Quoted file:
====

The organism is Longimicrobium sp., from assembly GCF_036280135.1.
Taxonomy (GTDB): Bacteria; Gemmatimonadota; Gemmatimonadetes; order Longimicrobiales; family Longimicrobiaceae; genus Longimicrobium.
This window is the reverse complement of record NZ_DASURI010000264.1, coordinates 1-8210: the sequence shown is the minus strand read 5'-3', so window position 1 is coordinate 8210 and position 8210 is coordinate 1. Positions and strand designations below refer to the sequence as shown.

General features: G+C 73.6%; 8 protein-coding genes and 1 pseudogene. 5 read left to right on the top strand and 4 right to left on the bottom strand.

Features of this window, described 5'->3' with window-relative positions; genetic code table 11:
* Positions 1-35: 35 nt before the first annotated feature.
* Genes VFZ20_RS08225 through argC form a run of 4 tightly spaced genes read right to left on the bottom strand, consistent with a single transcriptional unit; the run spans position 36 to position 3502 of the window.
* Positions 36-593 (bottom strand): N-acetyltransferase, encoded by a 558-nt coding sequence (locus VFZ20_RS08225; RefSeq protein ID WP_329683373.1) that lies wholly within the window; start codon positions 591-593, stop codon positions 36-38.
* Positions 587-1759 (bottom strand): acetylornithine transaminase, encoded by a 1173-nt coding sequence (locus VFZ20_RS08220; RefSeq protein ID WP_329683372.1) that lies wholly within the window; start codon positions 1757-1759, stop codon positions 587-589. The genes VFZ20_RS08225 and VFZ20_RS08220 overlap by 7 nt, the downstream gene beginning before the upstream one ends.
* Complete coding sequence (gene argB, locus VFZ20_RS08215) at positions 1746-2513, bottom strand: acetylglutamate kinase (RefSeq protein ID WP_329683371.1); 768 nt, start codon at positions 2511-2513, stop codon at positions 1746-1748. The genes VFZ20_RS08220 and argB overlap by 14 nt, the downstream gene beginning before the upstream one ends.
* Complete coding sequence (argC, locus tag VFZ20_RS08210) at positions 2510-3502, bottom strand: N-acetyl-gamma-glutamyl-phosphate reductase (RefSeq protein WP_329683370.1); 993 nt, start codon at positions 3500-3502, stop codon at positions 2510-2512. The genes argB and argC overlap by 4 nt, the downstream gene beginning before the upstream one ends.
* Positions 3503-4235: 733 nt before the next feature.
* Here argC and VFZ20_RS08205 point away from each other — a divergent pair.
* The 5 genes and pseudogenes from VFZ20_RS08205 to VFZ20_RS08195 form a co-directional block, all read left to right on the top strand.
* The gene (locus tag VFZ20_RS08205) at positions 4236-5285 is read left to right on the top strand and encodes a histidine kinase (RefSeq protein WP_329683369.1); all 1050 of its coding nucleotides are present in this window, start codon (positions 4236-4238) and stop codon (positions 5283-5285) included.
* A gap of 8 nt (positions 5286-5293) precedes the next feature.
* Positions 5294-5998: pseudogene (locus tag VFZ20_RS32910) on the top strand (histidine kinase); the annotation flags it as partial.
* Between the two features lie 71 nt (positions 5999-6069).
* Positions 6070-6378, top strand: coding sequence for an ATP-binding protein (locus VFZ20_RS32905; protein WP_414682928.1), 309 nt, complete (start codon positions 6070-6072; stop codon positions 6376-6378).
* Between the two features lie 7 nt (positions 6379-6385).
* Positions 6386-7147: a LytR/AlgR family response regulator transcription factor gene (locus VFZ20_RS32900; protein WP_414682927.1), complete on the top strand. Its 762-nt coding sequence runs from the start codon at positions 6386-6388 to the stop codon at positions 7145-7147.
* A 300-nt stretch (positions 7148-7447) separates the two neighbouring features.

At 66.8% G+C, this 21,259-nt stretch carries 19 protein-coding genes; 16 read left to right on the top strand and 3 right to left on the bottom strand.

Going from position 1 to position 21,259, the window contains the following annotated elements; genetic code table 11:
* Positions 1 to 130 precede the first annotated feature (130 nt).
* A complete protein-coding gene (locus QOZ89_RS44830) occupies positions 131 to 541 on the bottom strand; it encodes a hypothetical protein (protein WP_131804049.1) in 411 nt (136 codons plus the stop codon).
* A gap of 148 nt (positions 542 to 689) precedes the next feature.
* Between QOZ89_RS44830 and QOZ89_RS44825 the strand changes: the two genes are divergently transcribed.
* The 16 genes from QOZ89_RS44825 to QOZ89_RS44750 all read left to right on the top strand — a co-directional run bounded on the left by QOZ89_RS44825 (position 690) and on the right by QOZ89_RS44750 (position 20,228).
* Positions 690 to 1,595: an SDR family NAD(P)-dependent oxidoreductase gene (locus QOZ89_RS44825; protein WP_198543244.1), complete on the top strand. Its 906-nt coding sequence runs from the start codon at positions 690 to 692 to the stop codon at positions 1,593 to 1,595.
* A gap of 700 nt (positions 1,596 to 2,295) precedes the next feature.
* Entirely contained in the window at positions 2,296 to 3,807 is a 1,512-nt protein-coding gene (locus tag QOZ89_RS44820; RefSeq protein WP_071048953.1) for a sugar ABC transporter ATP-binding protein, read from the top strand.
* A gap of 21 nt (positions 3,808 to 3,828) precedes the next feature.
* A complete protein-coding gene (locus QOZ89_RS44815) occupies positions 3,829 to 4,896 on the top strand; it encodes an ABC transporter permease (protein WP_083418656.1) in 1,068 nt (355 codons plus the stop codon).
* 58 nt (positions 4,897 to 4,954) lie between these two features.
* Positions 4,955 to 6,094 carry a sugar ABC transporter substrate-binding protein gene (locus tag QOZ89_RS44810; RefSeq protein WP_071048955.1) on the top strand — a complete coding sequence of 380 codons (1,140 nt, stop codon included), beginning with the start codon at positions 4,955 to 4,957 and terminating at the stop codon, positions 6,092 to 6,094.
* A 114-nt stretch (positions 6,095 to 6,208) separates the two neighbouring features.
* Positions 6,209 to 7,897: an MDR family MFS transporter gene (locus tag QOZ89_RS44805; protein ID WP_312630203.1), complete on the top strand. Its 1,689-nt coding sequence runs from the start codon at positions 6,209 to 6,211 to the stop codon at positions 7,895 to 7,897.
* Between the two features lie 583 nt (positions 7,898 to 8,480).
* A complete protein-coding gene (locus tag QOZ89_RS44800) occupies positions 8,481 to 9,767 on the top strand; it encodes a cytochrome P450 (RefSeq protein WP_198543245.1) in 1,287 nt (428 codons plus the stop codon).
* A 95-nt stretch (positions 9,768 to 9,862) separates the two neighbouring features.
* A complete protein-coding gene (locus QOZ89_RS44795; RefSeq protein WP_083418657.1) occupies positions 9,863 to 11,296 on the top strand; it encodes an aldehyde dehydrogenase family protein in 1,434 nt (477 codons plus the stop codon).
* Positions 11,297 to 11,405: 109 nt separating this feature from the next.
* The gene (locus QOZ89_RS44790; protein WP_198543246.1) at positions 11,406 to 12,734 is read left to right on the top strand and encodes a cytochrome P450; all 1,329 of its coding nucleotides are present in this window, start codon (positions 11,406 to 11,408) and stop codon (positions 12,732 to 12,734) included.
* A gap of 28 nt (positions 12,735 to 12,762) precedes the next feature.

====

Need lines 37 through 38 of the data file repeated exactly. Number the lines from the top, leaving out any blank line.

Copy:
* A 114-nt stretch (positions 6,095 to 6,208) separates the two neighbouring features.
* Positions 6,209 to 7,897: an MDR family MFS transporter gene (locus tag QOZ89_RS44805; protein ID WP_312630203.1), complete on the top strand. Its 1,689-nt coding sequence runs from the start codon at positions 6,209 to 6,211 to the stop codon at positions 7,895 to 7,897.